Bitrix Site Manager

Terms and definitions

The below is the list of terms on which the ideology of the Statistics module is based.

Advertising campaign
The Statistics module provides a mechanism for counting visitors of the site. Each visitor thread can be identified by a number of features:
  1. Presence of the two parameters referer1, referer2 in links to your site (or their synonyms defined in the module settings). Example:
  2. Search engines that bring you visitors.
  3. Referring page masks.
  4. Masks of pages of your site viewed by your visitors.
For each visitor thread, the following indices are counted separately:
  1. Sessions.
  2. Hits.
  3. Hosts.
  4. Visitors.
  5. New visitors.
  6. Visitors who added the site to the Favorites.
  7. All events initialised by visitors of this advertising campaign.
Most of these figures may have two different indices in the advertising campaign reports:
  • for direct hits under an advertising campaign;
  • for returns under an advertising campaign.

Advertising campaign is identified only at the time of first hit of a session.

Advertising campaign identifiers (referer1, referer2)
Advertising campaign (AC) identifiers are the two arbitrary strings which allow to identify the AC and print its name in the human readable form rather than a numerical ID, as well as to group different AC's in reports. These identifiers can be provided:
  • manually, in the advertising campaign editing form;
  • Automatically. If, during the first hit of the session, page parameters contain referer1 and referer2 (or their synonyms) and the option Automatically create Ad campaigns of the Statistics module settings is enabled, new AC's will be automatically created with identifiers whose values are taken from parameters referer1 and referer2.
Auxiliary AC event parameter (referer3)
You can define this parameter (referer3) in links to your site together with the advertising campaign identifiers. Example:
If a visitor clicks this link, they will be registered under the advertising campaign with identifier "bsm/doc" and the auxiliary parameter "xxx", which can be viewed in the Sessions report. This parameter helps personalize visits occurring under advertising campaigns.
Direct hit under advertising campaign
A direct hit under an advertising campaign is a session opened when a visitor is identified as the one who came under an advertising campaign. That is, if you click the link and enter the site, you will have your session opened, and you will be identified as an advertising campaign visitor: r1: bsm; r2: doc. You are considered an advertising campaign direct-hit visitor as long as the session is open.
Return under advertising campaign
A return under an advertising campaign is a session opened for a visitor after they have paid a direct hit visit under this advertising campaign. In other words, if you, after a direct visit under the specific advertising campaign, have never entered or identified under other advertising campaigns, all your subsequent visits will be registered as returns under the initial advertising campaign.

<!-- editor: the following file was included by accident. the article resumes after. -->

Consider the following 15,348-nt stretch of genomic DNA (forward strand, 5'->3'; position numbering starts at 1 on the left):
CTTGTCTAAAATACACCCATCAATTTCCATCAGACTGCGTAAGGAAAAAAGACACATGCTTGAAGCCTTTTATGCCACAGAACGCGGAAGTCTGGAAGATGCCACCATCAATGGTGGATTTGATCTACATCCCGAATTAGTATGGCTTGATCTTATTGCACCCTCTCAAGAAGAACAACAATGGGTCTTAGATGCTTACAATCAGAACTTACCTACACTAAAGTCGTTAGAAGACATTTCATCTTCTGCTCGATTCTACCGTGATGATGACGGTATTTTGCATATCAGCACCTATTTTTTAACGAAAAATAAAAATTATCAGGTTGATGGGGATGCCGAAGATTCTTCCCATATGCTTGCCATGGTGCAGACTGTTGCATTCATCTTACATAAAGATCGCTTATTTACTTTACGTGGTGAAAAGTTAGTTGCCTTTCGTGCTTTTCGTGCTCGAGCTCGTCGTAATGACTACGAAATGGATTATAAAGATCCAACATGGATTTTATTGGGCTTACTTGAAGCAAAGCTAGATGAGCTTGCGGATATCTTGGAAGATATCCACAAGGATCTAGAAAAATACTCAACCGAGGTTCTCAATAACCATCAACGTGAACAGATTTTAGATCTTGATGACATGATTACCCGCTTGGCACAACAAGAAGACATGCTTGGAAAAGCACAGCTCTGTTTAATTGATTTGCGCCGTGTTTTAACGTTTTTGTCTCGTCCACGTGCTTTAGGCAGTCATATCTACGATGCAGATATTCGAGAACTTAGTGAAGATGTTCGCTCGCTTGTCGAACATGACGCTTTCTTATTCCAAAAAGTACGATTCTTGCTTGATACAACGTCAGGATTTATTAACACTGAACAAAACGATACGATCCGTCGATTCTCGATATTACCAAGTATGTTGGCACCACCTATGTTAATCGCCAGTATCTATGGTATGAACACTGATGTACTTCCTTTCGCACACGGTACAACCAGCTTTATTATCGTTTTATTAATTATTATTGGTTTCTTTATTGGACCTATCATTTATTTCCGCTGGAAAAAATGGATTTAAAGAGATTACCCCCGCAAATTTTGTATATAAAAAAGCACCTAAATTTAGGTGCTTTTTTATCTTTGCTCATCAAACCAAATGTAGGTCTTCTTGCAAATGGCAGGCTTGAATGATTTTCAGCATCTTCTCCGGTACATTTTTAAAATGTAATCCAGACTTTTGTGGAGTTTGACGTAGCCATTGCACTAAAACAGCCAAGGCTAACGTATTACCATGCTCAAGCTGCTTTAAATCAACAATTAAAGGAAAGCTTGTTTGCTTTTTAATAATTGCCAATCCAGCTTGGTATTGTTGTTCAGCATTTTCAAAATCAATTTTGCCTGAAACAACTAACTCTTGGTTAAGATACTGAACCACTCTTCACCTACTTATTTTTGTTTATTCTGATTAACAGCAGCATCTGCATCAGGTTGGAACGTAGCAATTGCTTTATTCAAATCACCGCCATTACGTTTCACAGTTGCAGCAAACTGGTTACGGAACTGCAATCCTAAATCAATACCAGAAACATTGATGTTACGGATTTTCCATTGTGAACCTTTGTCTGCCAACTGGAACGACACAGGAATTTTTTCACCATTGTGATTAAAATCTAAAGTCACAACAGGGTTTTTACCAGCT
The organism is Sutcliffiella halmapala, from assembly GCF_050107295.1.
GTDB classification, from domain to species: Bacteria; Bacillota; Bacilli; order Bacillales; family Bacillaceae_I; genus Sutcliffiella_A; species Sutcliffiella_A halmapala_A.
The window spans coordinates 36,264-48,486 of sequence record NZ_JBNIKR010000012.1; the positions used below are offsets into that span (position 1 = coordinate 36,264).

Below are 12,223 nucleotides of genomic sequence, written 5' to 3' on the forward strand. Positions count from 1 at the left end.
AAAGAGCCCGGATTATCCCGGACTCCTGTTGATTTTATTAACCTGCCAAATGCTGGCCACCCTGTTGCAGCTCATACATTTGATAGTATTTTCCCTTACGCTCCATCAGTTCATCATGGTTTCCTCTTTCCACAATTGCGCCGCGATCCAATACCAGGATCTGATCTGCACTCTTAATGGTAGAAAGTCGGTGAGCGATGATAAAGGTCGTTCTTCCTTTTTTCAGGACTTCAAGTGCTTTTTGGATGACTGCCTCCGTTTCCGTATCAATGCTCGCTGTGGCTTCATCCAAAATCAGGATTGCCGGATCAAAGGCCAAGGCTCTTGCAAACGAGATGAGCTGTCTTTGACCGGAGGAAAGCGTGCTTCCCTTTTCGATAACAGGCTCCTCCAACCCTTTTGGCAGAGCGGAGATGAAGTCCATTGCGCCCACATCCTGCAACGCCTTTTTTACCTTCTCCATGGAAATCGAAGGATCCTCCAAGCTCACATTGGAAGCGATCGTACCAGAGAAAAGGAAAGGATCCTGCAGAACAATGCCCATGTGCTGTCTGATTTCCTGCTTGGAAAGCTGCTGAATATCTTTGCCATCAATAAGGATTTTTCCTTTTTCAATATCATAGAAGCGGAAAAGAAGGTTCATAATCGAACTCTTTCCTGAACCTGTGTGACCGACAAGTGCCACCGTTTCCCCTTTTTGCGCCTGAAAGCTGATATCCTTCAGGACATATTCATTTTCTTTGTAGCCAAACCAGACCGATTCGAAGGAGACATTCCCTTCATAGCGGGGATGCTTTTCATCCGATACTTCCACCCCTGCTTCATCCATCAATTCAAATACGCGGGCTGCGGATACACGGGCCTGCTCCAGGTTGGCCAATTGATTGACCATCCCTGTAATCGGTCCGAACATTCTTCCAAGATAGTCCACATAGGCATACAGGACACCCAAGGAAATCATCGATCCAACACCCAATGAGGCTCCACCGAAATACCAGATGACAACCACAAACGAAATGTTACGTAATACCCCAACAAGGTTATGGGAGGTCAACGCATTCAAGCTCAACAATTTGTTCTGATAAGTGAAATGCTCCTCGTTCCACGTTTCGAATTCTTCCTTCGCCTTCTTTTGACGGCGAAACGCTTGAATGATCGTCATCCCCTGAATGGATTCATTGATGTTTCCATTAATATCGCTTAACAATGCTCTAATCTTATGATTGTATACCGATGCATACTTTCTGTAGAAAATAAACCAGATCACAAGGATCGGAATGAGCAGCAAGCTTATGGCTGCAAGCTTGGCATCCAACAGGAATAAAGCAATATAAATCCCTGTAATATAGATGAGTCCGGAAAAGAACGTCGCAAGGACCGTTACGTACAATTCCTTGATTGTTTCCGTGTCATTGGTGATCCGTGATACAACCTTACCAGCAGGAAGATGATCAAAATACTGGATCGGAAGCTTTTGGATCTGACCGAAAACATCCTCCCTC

Advertising campaign traffic
This term is an aggregate of the following statistical parameters:
  1. Sessions.
  2. Hits.
  3. Hosts.
  4. Visitors.
  5. New visitors.
  6. Visitors who added the site to the Favorites.
  7. All events initialed by visitors of this advertising campaign.
Rate of advertising campaign visitors
Average hits per session. This figure is calculated individually for both direct-hit and return sessions.
Advertising campaign expenses
Amount of money spent for an advertising campaign. This value can be set in the advertising campaign settings.
Advertising campaign income
Amount of money which is the result of hits made by visitors under the advertising campaign.
Advertising campaign profit
Difference between income and expenses of the advertising campaign.
Advertising campaign profitability
Ratio of profit to expenses.
An event is any action occurring within the site or outside of it. The Statistics module allows to collect information only on those events whose processing have been primarily programmed by the site developer (on how to register events, see the information on the class CStatEvent methods). Examples of events are: file download, exit to an external payment system, order payment, order cancellation, banner click, exit to any other site, navigating to a page of your site.
Event type
Each registered event has its own type. The event type is an aggregate of the following notions:
  • event type identifiers (event1, event2);
  • name;
  • description;
  • sort index;
  • storage time of events of this type;
  • storage time of the dynamics of events of this type on daily basis;
  • additional settings.
Event type identifiers (event1, event2)
The event type identifiers are two arbitrary string values allowing to identify the event type in the human readable form rather than a numerical ID, as well as to group different event types in reports. These identifiers can be provided:
  • manually, in the event type editing form.
  • Automatically, when creating events using methods CStatEvent::AddByEvents, CStatEvent::AddCurrent. If no event type with the identifiers passed to these methods exists, it will be automatically created.